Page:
Research explores impacts of electric vehicle charging
With the emergence of electric vehicles (EVs) as an environmentally friendly alternative to the internal combustion engine, OTREC researcher Robert Bass decided to investigate some of the uncharted effects of their growing prevalence.
Bass is interested in measuring and understanding the impacts that electric vehicle charging stations have on their cities’ power distribution systems.
Electric Avenue, located on the Portland State University campus where Bass is an associate professor, is the perfect research opportunity: a row of EV charging stations along Southwest Montgomery Street, between Broadway and Sixth Avenue in downtown Portland, Ore.
Launched in August 2011 as a joint project by Portland General Electric, PSU and the City of Portland, Electric Avenue is intended as a research platform for understanding the impact EVs have within the larger context of the city.
Nonlinear loads such as EV chargers can introduce power quality issues to a city’s electricity distribution system. Bass, with PSU undergraduate student Nicole Zimmerman, set out to measure the power quality effects of EV chargers along Electric Avenue.
Power quality manifests in several ways; for this study, the researchers focused on harmonic currents since these have the potential to affect the lifetime of transformers.
The research was focused on investigating three hypotheses.
The first hypothesis was that, because EV chargers are nonlinear loads and demand a large amount of power, any power quality issues in the charging station could have an impact on distribution assets like transformers.
The second; that the total harmonic distortion of the current would change with time, as the charge controller moved through various phases of the charging cycle.
Thirdly, researchers hypothesized that the cumulative effects of multiple charge controllers on the same feeder would result in distortion greater than that of any single controller; meaning that there would have to be a limit on the maximum number of EV charging stations that should be connected to a single feeder.
The team gathered and analyzed two data sets.
The first set of data came from a week-long survey of usage at Electric Avenue that was collected by students from OTREC, under the direction of John MacArthur, in 2012. The second set of data was collected by a power quality engineer from Portland General Electric from October 22-29, 2012.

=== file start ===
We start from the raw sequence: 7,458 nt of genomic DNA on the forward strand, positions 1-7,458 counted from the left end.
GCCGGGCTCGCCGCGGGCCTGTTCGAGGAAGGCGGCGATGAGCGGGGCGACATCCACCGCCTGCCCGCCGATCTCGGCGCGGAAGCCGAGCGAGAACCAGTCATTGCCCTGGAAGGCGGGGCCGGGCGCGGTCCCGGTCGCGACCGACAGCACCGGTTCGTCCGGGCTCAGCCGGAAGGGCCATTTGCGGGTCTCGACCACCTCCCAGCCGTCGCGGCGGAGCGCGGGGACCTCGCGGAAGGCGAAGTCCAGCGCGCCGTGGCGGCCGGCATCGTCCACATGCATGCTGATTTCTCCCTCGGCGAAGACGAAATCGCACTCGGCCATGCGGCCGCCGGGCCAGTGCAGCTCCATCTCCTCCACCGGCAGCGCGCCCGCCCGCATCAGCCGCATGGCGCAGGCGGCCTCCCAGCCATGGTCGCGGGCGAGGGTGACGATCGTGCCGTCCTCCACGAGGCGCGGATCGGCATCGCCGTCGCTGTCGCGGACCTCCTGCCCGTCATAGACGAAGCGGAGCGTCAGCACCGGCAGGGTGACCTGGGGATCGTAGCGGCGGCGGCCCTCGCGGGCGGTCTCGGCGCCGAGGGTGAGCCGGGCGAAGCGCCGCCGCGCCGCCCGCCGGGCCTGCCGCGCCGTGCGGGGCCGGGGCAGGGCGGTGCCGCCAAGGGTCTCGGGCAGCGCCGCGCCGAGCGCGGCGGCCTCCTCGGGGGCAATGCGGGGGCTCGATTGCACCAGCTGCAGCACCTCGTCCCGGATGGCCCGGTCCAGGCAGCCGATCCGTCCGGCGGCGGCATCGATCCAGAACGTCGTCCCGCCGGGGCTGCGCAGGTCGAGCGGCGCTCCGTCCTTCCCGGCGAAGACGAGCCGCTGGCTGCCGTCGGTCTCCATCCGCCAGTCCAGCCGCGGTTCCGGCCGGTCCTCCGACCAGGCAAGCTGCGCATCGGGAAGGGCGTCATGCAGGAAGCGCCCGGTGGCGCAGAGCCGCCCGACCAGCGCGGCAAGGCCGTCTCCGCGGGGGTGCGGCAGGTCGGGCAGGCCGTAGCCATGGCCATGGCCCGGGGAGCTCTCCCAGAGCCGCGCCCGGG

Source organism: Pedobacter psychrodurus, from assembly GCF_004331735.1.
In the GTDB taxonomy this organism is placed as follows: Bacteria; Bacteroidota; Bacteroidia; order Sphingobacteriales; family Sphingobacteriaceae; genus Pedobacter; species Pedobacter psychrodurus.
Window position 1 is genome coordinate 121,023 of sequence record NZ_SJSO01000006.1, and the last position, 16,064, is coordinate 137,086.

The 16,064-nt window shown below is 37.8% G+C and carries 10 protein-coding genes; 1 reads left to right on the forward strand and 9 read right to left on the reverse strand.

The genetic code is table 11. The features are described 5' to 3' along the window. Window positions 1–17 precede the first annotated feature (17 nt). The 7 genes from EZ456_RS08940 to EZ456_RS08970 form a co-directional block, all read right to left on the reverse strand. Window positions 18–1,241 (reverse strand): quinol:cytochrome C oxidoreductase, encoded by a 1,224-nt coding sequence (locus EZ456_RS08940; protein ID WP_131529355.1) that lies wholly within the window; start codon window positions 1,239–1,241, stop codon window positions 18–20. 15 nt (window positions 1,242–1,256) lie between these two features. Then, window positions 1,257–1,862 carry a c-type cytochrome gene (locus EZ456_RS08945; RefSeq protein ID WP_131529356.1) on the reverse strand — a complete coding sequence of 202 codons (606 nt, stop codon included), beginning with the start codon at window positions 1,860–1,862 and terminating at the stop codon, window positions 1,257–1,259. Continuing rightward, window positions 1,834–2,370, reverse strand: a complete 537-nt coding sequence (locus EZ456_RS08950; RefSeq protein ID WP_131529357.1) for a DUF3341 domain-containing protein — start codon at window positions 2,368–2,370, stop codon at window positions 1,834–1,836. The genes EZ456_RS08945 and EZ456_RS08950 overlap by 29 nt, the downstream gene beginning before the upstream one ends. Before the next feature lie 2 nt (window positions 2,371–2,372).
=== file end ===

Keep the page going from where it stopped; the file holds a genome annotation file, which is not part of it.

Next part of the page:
After data analysis, they noted that power quality issues in the charging station could indeed have an impact on overall distribution: charge controllers at times demonstrated relatively high levels of total harmonic distortion, which is associated with adverse impacts on distribution assets.
Also as hypothesized, they found that total harmonic distortion does vary during the course of a charge cycle, starting out low and tapering upwards toward the end of the cycle.
With respect to the third hypothesis, researchers calculated the cumulative effects that concurrent operation of multiple charge controllers have on total demand distortion.
The study results indicate that Electric Avenue is a robustly designed EV charging system, with very low total demand distortion. This research was not aimed at discovering problems with the design at Electric Avenue, but rather at using Electric Avenue as a test bed for understanding how EV chargers can impact power quality if design constraints are not properly considered.
To build upon this research, Bass’s future goals include developing nonlinear models of various EV charge controllers in a simulation environment, to predict possible effects on distribution hardware and to help manage system upgrades as needed.
He will also explore costs and techniques for some potential improvements to the existing Electric Avenue metering structure, to improve sample rate and resolution for future projects of this nature.
For more information about this project, click here to visit the project page or download the final report.